We’ve touched on this topic before during lockdown when we made the decision to not visit playgrounds and parks during periods of increased infections of Covid-19 last winter.
However, recently we have continued to discuss this and evaluate the benefits and impact that natural, hands-on experience provide in comparison to man-made, fit for purpose playgrounds and play equipment.
During a visit to our local park, and one of our favourite places to walk with Billie, the children happily chased bubbles across the vast green fields as they frolicked with the dog, noticed daisies growing in the long grass before encountering one of their favourite areas of this particular park; the bike/dirt track – effectively a muddy, dusty section of the woodland area, sunken into the ground with countless solid muddy hills and ramps.
The children spent over 30 minutes freely exploring, with very little input from us, challenging each other to races up and around the circuit, showing incredible determination, resilience and the most impressive teamwork and imagination, as we stood at the top of the track and watched them play, learn and problem solve together – effectively, with mounds of mud.
On the horizon, as we watched the children frolicking in the earth and mud mounds, you could see the park in the distance behind them and this really allowed us to reflect; these children were using complex physical and cognitive skills as they tackled extremely challenging physical obstacles, working together and supporting each other, entirely unprompted and using incredible imaginative and collaborative skills to think of, develop and explore games and scenarios as part of a larger group – would this depth of purposeful learning be unfolding in a more man-made, structured environment? And just how incredible is it that our children are able to find such deep, intense levels of joy and meaningful learning experiences and opportunities from essentially, piles of dirt, it’s just incredible to watch and reflect upon.
The children’s play continued in this way for some time, but as we meandered across the fields with Billie, they of course noticed the park and asked to play; all but empty, we encouraged them to go right ahead – we have relaxed our policies on visits such as this given local rates of infections, restrictions easing and our own professional judgement (we still try and utilise quieter times of days and frequent places that are not excessively busy).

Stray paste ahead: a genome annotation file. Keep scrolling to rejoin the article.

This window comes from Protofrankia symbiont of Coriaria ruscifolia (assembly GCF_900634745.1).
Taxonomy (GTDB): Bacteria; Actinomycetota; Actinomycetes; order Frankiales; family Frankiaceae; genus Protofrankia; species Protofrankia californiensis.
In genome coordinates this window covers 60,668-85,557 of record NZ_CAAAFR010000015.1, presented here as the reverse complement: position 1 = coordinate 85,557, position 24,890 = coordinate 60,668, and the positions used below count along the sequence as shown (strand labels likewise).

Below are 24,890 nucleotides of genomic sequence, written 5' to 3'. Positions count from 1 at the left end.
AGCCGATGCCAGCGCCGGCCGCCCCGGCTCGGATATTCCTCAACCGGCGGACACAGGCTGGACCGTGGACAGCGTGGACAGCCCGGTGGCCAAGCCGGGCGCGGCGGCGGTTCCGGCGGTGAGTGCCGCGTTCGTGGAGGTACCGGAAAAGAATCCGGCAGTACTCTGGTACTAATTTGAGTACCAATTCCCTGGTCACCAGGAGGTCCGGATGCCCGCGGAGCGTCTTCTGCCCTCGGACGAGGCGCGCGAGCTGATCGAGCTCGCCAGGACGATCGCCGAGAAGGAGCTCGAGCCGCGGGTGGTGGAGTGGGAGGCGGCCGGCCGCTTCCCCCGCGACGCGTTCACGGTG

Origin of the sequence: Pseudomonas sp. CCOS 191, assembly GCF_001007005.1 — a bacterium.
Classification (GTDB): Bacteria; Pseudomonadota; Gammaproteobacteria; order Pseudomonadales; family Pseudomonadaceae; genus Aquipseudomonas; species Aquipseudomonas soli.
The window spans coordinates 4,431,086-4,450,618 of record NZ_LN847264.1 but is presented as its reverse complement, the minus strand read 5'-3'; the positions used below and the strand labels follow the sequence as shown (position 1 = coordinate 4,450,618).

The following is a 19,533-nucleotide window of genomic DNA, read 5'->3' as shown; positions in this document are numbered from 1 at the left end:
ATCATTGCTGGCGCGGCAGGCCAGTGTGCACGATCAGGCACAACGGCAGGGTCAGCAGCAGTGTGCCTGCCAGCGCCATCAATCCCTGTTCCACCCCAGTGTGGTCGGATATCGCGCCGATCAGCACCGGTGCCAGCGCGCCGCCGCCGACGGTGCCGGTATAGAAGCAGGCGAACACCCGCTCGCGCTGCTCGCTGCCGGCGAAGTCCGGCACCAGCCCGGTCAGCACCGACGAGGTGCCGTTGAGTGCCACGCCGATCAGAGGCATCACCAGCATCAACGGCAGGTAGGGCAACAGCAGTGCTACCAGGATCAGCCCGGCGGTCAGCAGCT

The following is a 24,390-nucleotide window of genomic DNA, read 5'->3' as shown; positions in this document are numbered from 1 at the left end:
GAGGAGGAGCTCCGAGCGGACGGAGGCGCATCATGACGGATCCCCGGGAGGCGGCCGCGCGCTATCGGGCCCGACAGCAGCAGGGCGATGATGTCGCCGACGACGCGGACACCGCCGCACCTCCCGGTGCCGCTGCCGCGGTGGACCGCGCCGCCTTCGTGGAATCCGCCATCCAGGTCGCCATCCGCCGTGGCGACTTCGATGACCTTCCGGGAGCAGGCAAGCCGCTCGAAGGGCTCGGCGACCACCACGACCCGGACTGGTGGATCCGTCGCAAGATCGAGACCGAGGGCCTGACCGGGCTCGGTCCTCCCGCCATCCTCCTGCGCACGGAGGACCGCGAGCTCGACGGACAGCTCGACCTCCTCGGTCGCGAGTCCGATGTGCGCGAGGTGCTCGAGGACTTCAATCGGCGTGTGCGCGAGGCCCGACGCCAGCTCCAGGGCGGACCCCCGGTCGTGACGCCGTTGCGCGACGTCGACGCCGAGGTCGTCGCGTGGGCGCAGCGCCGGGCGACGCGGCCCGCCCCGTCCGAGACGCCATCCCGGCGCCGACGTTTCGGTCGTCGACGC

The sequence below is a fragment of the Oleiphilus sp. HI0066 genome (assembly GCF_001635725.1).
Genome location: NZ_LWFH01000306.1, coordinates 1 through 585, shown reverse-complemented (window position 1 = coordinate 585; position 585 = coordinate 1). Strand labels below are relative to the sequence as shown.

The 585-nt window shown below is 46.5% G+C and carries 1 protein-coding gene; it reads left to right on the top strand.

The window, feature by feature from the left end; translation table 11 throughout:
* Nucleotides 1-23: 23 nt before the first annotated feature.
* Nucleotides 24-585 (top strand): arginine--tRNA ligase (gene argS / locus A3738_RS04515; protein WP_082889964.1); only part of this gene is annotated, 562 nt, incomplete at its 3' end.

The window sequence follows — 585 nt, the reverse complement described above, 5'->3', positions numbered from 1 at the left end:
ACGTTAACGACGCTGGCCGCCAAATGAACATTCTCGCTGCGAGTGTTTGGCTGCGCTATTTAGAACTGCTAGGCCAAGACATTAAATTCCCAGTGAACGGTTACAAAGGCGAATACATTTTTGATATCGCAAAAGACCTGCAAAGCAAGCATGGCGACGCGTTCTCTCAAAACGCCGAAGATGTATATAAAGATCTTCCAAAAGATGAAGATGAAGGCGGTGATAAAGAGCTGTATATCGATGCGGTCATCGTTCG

The children had a wonderful time challenging themselves physically on some of the larger apparatus and quickly developed a pirate treasure game together using some of the smaller, less age-appropriate apparatus and it was so fascinating for us as practitioners to watch how dramatically their play changed and shifted dynamics when presented with a totally different play space.
Whilst they still challenged themselves physically on the apparatus; striking a balance between too complex and too easy was difficult as the apparatus varied in such complexities that the more age-appropriate/younger apparatus didn’t provide enough challenge and the children got bored easily, whereas the higher, more challenging equipment was that degree too challenging and so the children lost confidence quickly and this then impacted on their determination and resilience – the complete opposite of their determination and resilience levels earlier in the mud mounds.
Similarly, whilst the children all engaged in the same pirate narrative using the smaller apparatus, this was noticeably less colloborative and lacked the empathy and encouragement they had been displaying as they worked together to develop their game some 30 minutes previous.
As with everything in life and early years, every thing has its place in terms of opportunities, learning and development, and that is very much the same for these man-made physical play experiences; we will of course continue to take our children to parks and playgrounds, but we must never overlook the value and purpose that the natural world, outdoor areas and open-ended play spaces provide for our children, as we have witnessed first-hand on countless occasions just how beneficial unrushed, un-prompted and un-interrupted time in nature’s playground has on our children’s learning and development holistically.